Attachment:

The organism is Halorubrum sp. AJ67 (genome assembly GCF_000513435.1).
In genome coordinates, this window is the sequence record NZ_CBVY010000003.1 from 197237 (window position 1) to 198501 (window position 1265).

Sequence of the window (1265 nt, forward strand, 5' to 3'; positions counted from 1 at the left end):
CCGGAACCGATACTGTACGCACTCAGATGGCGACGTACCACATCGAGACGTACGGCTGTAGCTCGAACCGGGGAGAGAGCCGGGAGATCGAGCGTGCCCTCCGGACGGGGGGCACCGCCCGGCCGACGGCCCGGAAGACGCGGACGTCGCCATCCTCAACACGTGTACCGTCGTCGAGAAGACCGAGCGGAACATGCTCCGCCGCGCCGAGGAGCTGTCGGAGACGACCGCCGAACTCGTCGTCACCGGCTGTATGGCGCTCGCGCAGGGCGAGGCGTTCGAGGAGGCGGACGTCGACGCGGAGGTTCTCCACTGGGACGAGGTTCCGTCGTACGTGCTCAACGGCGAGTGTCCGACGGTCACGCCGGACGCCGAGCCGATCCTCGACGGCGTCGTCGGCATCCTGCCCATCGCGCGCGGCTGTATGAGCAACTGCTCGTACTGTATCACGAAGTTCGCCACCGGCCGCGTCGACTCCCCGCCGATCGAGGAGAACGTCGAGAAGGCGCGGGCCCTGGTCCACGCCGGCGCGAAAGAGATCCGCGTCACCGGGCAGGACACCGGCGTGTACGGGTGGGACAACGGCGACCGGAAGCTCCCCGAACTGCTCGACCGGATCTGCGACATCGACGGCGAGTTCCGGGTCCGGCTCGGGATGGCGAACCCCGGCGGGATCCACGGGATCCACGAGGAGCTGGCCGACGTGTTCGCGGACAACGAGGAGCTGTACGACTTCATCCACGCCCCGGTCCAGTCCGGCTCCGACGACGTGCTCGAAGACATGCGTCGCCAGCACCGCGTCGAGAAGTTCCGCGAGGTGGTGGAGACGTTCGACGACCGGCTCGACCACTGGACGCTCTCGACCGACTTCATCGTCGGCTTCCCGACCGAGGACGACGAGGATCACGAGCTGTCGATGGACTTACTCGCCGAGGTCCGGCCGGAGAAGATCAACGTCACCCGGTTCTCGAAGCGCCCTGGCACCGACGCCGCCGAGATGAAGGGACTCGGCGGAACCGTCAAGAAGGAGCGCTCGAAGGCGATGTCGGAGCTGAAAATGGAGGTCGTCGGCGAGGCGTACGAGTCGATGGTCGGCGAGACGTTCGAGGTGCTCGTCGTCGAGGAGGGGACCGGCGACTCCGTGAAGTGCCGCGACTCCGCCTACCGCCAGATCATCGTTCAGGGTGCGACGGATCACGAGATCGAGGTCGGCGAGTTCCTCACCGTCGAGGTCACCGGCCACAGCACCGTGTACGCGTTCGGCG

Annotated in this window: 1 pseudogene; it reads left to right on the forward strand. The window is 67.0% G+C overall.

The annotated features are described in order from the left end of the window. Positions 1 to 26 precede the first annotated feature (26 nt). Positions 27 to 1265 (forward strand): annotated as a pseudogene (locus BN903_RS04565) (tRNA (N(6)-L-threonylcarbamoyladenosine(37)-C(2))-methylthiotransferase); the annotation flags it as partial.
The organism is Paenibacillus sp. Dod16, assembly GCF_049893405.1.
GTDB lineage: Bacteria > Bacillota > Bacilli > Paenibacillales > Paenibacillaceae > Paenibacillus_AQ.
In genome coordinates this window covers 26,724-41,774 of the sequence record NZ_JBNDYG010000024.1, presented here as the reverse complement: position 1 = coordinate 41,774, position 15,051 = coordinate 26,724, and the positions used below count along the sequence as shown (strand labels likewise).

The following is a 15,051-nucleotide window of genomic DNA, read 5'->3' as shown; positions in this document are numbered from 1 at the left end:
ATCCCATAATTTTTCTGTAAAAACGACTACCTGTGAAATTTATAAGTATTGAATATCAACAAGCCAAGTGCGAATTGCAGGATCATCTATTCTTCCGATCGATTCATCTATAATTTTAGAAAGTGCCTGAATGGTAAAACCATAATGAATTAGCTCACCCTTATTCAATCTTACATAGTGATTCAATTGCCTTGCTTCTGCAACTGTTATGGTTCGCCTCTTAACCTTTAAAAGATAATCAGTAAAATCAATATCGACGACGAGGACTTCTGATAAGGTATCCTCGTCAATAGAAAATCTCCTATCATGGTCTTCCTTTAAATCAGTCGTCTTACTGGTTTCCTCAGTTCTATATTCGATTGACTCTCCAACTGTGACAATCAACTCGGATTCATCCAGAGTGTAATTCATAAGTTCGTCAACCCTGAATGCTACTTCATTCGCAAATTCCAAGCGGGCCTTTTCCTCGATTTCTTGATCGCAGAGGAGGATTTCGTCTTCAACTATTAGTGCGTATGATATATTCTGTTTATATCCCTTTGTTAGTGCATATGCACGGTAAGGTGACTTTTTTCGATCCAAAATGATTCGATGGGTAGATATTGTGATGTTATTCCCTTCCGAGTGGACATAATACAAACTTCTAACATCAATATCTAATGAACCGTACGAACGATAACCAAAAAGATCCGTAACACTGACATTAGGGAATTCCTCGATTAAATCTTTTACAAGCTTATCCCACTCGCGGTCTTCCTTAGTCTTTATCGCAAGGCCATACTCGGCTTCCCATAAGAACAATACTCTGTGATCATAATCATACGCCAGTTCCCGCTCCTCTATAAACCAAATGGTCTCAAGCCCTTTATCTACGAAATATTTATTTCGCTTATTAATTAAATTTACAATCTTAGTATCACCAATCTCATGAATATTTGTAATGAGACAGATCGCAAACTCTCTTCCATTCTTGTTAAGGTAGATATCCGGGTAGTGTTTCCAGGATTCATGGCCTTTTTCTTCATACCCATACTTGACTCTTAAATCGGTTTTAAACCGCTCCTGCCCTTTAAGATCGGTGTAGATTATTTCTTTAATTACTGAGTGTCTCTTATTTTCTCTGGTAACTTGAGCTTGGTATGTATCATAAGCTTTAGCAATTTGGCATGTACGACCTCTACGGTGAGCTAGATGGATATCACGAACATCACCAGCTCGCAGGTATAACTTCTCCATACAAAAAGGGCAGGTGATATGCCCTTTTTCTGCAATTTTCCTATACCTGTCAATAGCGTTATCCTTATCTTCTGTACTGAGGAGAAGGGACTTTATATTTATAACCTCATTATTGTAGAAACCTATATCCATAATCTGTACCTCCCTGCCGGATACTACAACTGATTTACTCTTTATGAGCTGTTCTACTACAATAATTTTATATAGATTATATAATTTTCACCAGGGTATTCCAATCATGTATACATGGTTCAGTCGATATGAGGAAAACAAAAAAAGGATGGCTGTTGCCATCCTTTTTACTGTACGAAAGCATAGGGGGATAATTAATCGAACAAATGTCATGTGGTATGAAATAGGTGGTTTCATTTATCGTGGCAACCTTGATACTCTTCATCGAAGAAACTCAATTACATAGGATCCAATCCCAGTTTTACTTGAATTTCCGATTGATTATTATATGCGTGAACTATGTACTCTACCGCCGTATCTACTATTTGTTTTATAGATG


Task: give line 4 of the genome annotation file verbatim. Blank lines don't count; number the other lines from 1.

CCGGAACCGATACTGTACGCACTCAGATGGCGACGTACCACATCGAGACGTACGGCTGTAGCTCGAACCGGGGAGAGAGCCGGGAGATCGAGCGTGCCCTCCGGACGGGGGGCACCGCCCGGCCGACGGCCCGGAAGACGCGGACGTCGCCATCCTCAACACGTGTACCGTCGTCGAGAAGACCGAGCGGAACATGCTCCGCCGCGCCGAGGAGCTGTCGGAGACGACCGCCGAACTCGTCGTCACCGGCTGTATGGCGCTCGCGCAGGGCGAGGCGTTCGAGGAGGCGGACGTCGACGCGGAGGTTCTCCACTGGGACGAGGTTCCGTCGTACGTGCTCAACGGCGAGTGTCCGACGGTCACGCCGGACGCCGAGCCGATCCTCGACGGCGTCGTCGGCATCCTGCCCATCGCGCGCGGCTGTATGAGCAACTGCTCGTACTGTATCACGAAGTTCGCCACCGGCCGCGTCGACTCCCCGCCGATCGAGGAGAACGTCGAGAAGGCGCGGGCCCTGGTCCACGCCGGCGCGAAAGAGATCCGCGTCACCGGGCAGGACACCGGCGTGTACGGGTGGGACAACGGCGACCGGAAGCTCCCCGAACTGCTCGACCGGATCTGCGACATCGACGGCGAGTTCCGGGTCCGGCTCGGGATGGCGAACCCCGGCGGGATCCACGGGATCCACGAGGAGCTGGCCGACGTGTTCGCGGACAACGAGGAGCTGTACGACTTCATCCACGCCCCGGTCCAGTCCGGCTCCGACGACGTGCTCGAAGACATGCGTCGCCAGCACCGCGTCGAGAAGTTCCGCGAGGTGGTGGAGACGTTCGACGACCGGCTCGACCACTGGACGCTCTCGACCGACTTCATCGTCGGCTTCCCGACCGAGGACGACGAGGATCACGAGCTGTCGATGGACTTACTCGCCGAGGTCCGGCCGGAGAAGATCAACGTCACCCGGTTCTCGAAGCGCCCTGGCACCGACGCCGCCGAGATGAAGGGACTCGGCGGAACCGTCAAGAAGGAGCGCTCGAAGGCGATGTCGGAGCTGAAAATGGAGGTCGTCGGCGAGGCGTACGAGTCGATGGTCGGCGAGACGTTCGAGGTGCTCGTCGTCGAGGAGGGGACCGGCGACTCCGTGAAGTGCCGCGACTCCGCCTACCGCCAGATCATCGTTCAGGGTGCGACGGATCACGAGATCGAGGTCGGCGAGTTCCTCACCGTCGAGGTCACCGGCCACAGCACCGTGTACGCGTTCGGCG